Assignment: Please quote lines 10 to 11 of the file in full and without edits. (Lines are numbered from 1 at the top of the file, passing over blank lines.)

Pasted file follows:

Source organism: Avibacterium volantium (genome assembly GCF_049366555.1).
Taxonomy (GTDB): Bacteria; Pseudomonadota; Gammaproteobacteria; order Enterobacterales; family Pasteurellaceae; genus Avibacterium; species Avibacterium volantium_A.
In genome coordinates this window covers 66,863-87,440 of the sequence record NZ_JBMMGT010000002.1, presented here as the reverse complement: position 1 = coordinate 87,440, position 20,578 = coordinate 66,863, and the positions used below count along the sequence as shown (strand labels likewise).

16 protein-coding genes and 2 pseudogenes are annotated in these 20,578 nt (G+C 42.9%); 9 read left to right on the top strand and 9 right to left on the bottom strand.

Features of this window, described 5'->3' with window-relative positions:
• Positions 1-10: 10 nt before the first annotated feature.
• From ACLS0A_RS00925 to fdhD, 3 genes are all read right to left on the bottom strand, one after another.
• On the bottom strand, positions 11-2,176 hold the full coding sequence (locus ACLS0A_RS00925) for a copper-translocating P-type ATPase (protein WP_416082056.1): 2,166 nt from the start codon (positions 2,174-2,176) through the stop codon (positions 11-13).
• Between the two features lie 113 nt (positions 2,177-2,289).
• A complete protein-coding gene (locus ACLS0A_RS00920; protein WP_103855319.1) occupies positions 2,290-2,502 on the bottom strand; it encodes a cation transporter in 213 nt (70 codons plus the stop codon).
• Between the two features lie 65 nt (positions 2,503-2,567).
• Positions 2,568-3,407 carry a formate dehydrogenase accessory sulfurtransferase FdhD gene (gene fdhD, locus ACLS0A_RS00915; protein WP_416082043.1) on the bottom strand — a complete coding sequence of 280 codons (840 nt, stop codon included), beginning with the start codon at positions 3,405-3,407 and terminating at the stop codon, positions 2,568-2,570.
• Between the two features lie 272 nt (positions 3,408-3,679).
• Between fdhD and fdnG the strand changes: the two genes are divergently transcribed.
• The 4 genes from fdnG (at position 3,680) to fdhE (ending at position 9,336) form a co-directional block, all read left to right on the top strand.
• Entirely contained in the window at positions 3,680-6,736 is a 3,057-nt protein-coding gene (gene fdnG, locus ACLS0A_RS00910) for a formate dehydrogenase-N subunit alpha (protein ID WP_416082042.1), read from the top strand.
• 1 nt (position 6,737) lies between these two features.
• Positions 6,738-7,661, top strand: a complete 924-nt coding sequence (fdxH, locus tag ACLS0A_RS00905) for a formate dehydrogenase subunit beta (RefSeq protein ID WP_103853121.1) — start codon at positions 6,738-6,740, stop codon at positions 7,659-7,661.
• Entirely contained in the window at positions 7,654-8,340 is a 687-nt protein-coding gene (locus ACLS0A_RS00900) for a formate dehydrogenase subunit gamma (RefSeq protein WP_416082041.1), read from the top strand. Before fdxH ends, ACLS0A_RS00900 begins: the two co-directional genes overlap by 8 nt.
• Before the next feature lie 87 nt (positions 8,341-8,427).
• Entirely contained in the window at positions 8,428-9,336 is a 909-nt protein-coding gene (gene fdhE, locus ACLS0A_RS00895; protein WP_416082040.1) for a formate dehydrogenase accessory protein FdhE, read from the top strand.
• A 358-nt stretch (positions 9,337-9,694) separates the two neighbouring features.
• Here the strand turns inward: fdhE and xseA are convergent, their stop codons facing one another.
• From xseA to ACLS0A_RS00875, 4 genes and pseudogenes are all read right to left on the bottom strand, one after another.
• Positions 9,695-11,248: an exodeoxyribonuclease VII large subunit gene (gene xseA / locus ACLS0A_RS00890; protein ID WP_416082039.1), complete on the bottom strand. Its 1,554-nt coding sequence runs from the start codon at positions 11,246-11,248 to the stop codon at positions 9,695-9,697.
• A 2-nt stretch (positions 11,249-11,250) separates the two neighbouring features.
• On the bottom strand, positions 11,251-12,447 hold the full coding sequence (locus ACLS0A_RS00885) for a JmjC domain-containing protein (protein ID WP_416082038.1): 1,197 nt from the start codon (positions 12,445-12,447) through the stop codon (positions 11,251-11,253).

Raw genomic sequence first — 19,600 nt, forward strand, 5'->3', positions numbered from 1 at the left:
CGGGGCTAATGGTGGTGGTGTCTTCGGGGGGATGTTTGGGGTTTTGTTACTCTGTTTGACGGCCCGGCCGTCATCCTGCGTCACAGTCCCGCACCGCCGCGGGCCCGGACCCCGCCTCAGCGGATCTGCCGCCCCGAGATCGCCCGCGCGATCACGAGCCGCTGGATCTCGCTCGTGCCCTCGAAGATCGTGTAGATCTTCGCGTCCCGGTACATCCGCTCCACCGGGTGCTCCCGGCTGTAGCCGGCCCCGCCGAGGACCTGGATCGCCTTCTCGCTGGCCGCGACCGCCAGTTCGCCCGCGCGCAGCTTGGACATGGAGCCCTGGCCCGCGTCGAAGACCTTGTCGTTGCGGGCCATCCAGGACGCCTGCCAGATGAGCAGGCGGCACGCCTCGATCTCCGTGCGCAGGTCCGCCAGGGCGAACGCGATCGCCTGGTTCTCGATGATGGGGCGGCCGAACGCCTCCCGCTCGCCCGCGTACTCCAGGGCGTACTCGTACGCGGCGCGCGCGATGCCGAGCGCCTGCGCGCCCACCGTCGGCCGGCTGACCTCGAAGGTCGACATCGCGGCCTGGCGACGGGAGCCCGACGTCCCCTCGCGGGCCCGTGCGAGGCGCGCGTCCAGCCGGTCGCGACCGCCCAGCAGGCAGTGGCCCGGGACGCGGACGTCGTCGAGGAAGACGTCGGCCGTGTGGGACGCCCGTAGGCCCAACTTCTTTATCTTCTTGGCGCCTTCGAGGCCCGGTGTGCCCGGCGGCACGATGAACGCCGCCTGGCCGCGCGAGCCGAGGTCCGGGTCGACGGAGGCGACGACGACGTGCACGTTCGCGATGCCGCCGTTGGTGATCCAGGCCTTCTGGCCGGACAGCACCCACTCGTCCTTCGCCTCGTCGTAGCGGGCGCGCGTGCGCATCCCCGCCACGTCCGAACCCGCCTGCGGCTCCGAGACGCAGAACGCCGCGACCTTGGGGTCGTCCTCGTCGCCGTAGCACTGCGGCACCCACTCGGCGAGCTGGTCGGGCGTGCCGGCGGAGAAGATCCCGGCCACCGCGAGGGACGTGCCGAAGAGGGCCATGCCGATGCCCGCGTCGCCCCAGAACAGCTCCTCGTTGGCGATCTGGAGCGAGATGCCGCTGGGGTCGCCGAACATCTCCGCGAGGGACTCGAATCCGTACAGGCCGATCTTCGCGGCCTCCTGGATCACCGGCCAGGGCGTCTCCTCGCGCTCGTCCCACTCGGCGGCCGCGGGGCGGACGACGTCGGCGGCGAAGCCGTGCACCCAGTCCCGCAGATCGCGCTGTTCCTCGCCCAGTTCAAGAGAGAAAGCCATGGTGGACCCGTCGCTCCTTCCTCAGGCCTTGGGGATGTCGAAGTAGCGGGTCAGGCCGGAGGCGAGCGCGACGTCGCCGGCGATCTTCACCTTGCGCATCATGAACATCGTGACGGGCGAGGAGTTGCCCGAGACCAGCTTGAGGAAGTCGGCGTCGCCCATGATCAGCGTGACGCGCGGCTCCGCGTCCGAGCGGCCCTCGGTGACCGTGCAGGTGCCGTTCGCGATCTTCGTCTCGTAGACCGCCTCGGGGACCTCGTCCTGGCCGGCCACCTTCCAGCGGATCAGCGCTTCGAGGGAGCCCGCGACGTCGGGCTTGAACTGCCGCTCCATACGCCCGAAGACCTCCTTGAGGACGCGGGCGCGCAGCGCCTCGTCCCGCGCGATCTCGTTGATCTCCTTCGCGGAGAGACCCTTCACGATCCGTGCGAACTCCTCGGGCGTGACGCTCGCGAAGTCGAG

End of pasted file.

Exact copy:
• A complete protein-coding gene (locus ACLS0A_RS00920; protein WP_103855319.1) occupies positions 2,290-2,502 on the bottom strand; it encodes a cation transporter in 213 nt (70 codons plus the stop codon).
• Between the two features lie 65 nt (positions 2,503-2,567).